Is 10% the Same for Everyone?

Print Friendly

True or False

10% – it doesn’t matter if you are rich or if you are poor because 10% is 10% and affects everyone equally.

Photo by Mr. Kris.

I question if giving 10% of everyone’s income impacts everyone equally.

Let’s take shopping as an example:

Assume that last week you bought a bag of rice.  That bag of rice cost you $2.00.  However, through the week due to several different factors, rice went up 15%.  That 15% impacts everyone equally because it is standardized across the board, right?  Rice now costs $2.30.  However, I would contend that if you make $4,000 a month, that 15% increase of $30 cents is less significant to you than the person who makes $15 per week (more than the average of the world’s poor).  That 15% increase is felt more drastically by the world’s poor.

Now let’s apply that to giving 10%.  If you make $4,000 and give $400, that would be the exact same as making $40 and giving $4, right?  Let’s imagine that $40allowed your family to buy 15 bags of rice per month.  Now, however, you choose instead to buy 13 bags so you can give.  My proposition is the poor feel the impact of giving more than the wealthy.  The wealthy might sacrifice luxuries while the poor often sacrifice necessities.

Interestingly, the poor (at least the third world poor in Papua New Guinea) often give more percentage-wise than the world’s wealthy.  Moreover, giving is done joyfully.  I have learned more about giving from the poor than I did from the wealthy.

In Matthew 18:21-22, Peter asks how many times he should forgive his neighbor.  Interestingly Jesus tends to always raise the standard of our expectation.  He always wants us to go deeper and to be transformed even more.  What do you think Jesus would say if the question was about tithing?  “Jesus, how much should I give?  10%”.  Either Jesus would say – it doesn’t matter, give with your heart, a certain %, or more than you are today.  How you think Jesus would answer that question dictates how you give.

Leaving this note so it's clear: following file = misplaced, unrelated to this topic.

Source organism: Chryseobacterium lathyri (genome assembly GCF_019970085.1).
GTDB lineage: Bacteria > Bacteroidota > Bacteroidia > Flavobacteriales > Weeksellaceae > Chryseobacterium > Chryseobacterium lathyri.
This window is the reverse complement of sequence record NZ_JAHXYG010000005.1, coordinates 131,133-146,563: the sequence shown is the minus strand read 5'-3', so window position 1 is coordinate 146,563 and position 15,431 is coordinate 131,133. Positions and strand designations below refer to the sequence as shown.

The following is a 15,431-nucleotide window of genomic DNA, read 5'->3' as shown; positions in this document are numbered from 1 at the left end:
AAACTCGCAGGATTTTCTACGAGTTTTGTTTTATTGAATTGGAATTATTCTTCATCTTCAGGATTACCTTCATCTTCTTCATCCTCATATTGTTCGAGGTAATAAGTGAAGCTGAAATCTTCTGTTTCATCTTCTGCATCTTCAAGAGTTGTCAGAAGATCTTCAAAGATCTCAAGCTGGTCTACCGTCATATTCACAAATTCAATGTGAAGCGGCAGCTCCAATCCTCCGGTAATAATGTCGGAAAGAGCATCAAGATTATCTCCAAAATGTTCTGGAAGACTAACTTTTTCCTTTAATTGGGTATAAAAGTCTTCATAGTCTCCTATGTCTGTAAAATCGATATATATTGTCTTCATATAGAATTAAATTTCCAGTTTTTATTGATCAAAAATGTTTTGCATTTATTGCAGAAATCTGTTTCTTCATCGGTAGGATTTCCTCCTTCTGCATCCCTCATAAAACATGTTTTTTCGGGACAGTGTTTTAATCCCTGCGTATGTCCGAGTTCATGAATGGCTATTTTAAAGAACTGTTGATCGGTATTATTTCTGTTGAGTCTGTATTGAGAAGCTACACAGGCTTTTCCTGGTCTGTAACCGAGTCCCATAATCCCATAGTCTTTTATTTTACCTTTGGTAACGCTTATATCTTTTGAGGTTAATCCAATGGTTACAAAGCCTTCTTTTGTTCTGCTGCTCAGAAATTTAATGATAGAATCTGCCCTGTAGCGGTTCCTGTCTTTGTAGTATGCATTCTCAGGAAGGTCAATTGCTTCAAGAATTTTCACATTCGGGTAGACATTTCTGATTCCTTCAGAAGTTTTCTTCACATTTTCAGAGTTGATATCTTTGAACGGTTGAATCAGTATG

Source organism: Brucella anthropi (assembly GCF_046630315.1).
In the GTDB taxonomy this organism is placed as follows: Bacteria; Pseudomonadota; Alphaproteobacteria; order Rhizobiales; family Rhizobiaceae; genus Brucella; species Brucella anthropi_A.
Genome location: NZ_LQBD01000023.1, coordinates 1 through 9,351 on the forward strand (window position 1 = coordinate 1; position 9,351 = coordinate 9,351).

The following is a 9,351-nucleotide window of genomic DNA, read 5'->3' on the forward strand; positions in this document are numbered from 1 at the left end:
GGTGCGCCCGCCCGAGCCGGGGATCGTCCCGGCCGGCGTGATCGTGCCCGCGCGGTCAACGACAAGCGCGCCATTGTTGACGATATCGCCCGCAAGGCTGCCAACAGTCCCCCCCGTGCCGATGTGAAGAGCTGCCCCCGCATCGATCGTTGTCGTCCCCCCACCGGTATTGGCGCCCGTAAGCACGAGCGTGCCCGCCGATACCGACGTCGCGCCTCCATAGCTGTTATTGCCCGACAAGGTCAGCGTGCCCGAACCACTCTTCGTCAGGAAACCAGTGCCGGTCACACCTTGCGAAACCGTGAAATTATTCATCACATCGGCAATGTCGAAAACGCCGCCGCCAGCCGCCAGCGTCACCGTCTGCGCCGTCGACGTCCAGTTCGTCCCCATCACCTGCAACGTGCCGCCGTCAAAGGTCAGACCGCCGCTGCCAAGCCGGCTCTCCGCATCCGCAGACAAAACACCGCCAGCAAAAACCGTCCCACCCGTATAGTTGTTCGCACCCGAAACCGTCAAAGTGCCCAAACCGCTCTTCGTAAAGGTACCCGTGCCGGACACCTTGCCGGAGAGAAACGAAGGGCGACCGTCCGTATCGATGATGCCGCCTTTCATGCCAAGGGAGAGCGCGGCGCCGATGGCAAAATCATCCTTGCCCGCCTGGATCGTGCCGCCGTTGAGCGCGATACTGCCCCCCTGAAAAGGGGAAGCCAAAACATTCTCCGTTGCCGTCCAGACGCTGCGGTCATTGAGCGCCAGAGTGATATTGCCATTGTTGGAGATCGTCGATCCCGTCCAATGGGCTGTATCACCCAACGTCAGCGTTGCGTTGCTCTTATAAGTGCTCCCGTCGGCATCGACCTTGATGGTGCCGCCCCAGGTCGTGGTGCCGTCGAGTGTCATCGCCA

Unfortunately, some of us see giving 10% as paying up to God what we owe – like a weekly invisible bill.  Once we have paid up we are right in God’s eyes.  Tithing is more than paying a weekly church bill.  The Bible never intended to limit tithing to 10%, but intends to encourage all of us to grow in the grace of giving.

For this reason I introduced readers to the concept of the graduated tithe.  This provides an opportunity for those who want to give more than luxuries (or even more of our luxuries).  It is not a biblical requirement, but a spiritually healthy option to consider.


  1. says

    Thanks for the thought-provoking post. I’m glad you shared your learnings about giving from what you’ve seen first hand in the mission field.

    The generosity of the poor you talk about reminds me of the Macedonian beleivers Paul references in 2 Corinthians 8. Those believers gave out of the extreme poverty.

    I so often view my generosity as so difficult when in reality I’m giving up luxury not necessity.
    .-= JT@RedeemingRiches´s last blog ..Friday Finance Round Up – July 10, 2009 =-.

Leave a Reply

Your email address will not be published. Required fields are marked *